Boat Resurrection Part IV

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If you’ve been following the previous articles you’re probably itching to get your boat wet, and rightly so, when you’re this close the temptation to ‘just try it out’ is almost irresistible. But don’t do it, complete the entire boat before you put her in the water otherwise you’ll never fully complete it, ask me – the ceiling boards for my cockpit area are still sitting in the garage after six months!

The final stage of the refurbishment of your vessel is to select and install the controls and instrumentation. These are aspects of your boat that need special attention and careful selection in order for you to enjoy many carefree days of absolute pleasure at sea. First we’ll take a look at the controls, their selection and how they work.

Steering:
Here you have a few options, depending on your budget and engine power rating. The major components to consider here are basically the cable system, the ‘push pull’ system and the hydraulic system, each becoming progressively more expensive and efficient. Whenever you run two or more engines you’ll need to connect them by means of a link rod to keep them working together; I’ll explain the setting of this rod a little later.

When I first started boating, all we had was the cable system which was basically a cable which ran through pulleys from one engine, around a drum on the steering shaft, and back to the other engine. I cannot begin to imagine how many of us wound the cable the wrong way on the steering drum and almost fell out of the boat during sea trials as you would turn to starboard and the boat would fly off to port! So, if you’re going the cable route, check and double check the direction of the engines when you turn the wheel, it can be confusing if you’re not paying attention.

The next system is the ‘push pull’ or as we used to refer to it as the ‘Rideguide’ system. This is basically a single flexible cable housed in a casing, much like the gear cables, which runs from one engine to the steering box. The steering box has cogs and a cam which pulls or pushes on the cable when you turn. A very effective system but it requires constant servicing to keep it running efficiently. The only drawbacks with this system are that it takes a number of turns of the wheel to move the engines from one side to the other and you are constantly fighting the torque of the engines. I’ve also had the pin inside the steering box break on two occasions, once leaving me with no steering whilst fishing for Garrick in the surf – luckily I had the emergency steering connected and a spare pair of undies!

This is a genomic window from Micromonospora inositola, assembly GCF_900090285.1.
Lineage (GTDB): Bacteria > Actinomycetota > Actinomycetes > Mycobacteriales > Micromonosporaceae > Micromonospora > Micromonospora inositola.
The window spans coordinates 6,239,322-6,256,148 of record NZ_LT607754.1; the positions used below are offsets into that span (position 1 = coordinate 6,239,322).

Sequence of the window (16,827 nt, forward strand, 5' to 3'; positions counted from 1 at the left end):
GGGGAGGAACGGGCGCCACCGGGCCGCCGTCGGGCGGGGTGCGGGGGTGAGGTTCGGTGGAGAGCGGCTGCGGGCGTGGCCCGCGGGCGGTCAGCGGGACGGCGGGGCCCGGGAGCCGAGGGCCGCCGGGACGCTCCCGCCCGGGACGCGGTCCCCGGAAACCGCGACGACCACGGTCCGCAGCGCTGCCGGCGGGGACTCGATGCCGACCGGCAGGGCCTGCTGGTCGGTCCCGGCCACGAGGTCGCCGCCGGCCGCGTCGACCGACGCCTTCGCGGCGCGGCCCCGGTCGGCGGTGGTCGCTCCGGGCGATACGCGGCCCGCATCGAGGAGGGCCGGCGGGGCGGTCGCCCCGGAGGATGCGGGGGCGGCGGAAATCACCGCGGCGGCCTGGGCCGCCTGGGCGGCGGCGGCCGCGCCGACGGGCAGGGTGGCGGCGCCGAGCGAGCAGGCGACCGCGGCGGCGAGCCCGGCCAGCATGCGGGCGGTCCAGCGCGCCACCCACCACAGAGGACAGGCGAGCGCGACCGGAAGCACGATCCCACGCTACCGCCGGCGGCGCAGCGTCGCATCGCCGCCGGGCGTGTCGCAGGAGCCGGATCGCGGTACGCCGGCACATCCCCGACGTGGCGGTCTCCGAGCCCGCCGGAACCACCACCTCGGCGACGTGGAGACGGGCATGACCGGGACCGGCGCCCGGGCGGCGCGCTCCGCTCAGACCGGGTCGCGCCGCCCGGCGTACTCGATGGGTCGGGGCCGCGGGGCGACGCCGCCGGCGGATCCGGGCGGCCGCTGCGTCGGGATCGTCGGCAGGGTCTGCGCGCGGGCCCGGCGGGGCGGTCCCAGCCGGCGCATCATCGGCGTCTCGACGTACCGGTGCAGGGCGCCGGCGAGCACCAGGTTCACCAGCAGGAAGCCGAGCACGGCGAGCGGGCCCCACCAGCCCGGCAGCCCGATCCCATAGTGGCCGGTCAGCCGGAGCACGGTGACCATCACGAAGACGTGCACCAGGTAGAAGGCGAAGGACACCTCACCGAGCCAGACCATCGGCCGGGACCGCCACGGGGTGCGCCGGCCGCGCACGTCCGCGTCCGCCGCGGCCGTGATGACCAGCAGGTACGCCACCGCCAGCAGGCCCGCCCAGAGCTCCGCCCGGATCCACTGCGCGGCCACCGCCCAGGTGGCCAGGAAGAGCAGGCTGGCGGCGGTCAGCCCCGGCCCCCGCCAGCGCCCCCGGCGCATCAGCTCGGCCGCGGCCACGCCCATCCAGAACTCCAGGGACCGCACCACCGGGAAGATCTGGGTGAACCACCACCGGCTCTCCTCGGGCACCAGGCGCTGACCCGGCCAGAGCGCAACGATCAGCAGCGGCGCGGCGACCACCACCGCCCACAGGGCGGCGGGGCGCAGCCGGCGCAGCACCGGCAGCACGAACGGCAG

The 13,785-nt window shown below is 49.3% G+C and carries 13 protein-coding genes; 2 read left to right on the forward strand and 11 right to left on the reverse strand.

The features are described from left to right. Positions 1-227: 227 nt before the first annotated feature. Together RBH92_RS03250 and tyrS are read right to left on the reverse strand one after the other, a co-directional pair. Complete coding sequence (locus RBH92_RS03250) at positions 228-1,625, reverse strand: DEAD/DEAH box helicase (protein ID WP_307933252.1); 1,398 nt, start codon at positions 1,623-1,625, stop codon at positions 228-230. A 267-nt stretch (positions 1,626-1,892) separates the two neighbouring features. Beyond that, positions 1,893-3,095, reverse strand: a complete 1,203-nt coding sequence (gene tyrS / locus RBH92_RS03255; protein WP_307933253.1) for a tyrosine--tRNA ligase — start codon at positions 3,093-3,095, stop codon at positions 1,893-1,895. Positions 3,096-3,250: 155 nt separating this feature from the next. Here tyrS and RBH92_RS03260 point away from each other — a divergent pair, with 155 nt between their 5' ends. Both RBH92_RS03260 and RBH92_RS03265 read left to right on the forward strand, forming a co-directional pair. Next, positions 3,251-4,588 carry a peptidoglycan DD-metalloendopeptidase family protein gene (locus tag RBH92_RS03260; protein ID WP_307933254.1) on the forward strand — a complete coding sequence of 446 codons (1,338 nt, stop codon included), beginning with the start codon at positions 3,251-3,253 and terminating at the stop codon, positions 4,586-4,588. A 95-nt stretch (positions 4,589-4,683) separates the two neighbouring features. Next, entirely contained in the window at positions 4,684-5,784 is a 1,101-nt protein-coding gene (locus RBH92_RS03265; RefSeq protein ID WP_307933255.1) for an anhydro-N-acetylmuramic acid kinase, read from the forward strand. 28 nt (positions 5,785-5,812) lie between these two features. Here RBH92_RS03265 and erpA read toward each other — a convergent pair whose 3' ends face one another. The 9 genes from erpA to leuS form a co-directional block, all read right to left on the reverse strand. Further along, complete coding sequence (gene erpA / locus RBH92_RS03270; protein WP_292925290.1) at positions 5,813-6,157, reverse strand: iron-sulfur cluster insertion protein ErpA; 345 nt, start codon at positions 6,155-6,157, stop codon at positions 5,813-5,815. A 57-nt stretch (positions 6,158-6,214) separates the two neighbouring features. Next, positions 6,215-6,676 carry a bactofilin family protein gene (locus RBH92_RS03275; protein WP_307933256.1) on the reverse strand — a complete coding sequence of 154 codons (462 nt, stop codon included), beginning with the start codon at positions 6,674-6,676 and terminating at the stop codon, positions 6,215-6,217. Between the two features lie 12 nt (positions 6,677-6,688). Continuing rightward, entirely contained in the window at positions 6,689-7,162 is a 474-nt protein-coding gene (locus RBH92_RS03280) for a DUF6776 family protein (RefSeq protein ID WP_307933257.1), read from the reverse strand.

The ultimate, and really the only system if you have decent horsepower, is the hydraulic system. It comes as a complete ‘DIY’ kit and there are a couple of reliable brands available. I used a Hynautique system successfully for many years and recently installed a new Seastar system and find they both work equally well. The system is basically a hydraulic ram mounted to one or both of the engines, depending on the horsepower, with two hydraulic pipes leading to the helm. The system is filled with hydraulic fluid with an inline reservoir that ensures the lines remain full at all times. You will need to regularly check the level in the reservoir as any air entering the system will cause it to malfunction. Again, when installing this system check and double check that you have the lines connected correctly or your boat will have a mind of its own.

Controls:
These are the levers that control the engines, shift the gears and operate the throttles. Apart from some of the new engine developments such as the DTS or ‘fly-by-wire’ control system being incorporated in the bigger Mercury outboards, you will require a cable system. The cable is basically a solid heavy duty stainless steel wire with a connector at either end, which runs inside a steel coiled outer casing. This outer casing is coated in protective plastic

DTS is a state-of-the-art system that works off an electronically controlled loom between the throttles and the engines, no more cables; everything’s built inside the engine. I’ve had the pleasure of trying out the system and found it amazingly smooth and packed with really handy, unique features.

It is immaterial as to whether you require a side or binnacle mount control box; they both work exactly the same. When you push the throttle lever forward it engages forward gear and accelerates the engine. When shifting into reverse it engages the reverse gear and again increases the acceleration. Again, be careful when installing the cables or everything will work backwards. What may look like the cam pulling the cable into forward may well be shifting it into reverse. Get someone to watch the shift on the engine to make sure.

When routing the control cables ensure that you do not have any sharp bends or protrusions that may rub through the cable casings. When connecting the cable to the engine it’s best to create a large loop before entering the engine casing, this also helps stop the outer casing from cracking and eventually corroding.

The majority of cables cannot be lubricated internally but the links at either end can. This lubrication should be part of your regular maintenance, especially at the engine end where they can be exposed to salt water. Also, ensure the inside mechanism of the control box is well greased with a marine lube such as Quicksilver 2-4-C.

Furthermore, your control box may well have the engine trim switches incorporated as well as a start-in-gear protection – ensure they all work perfectly.

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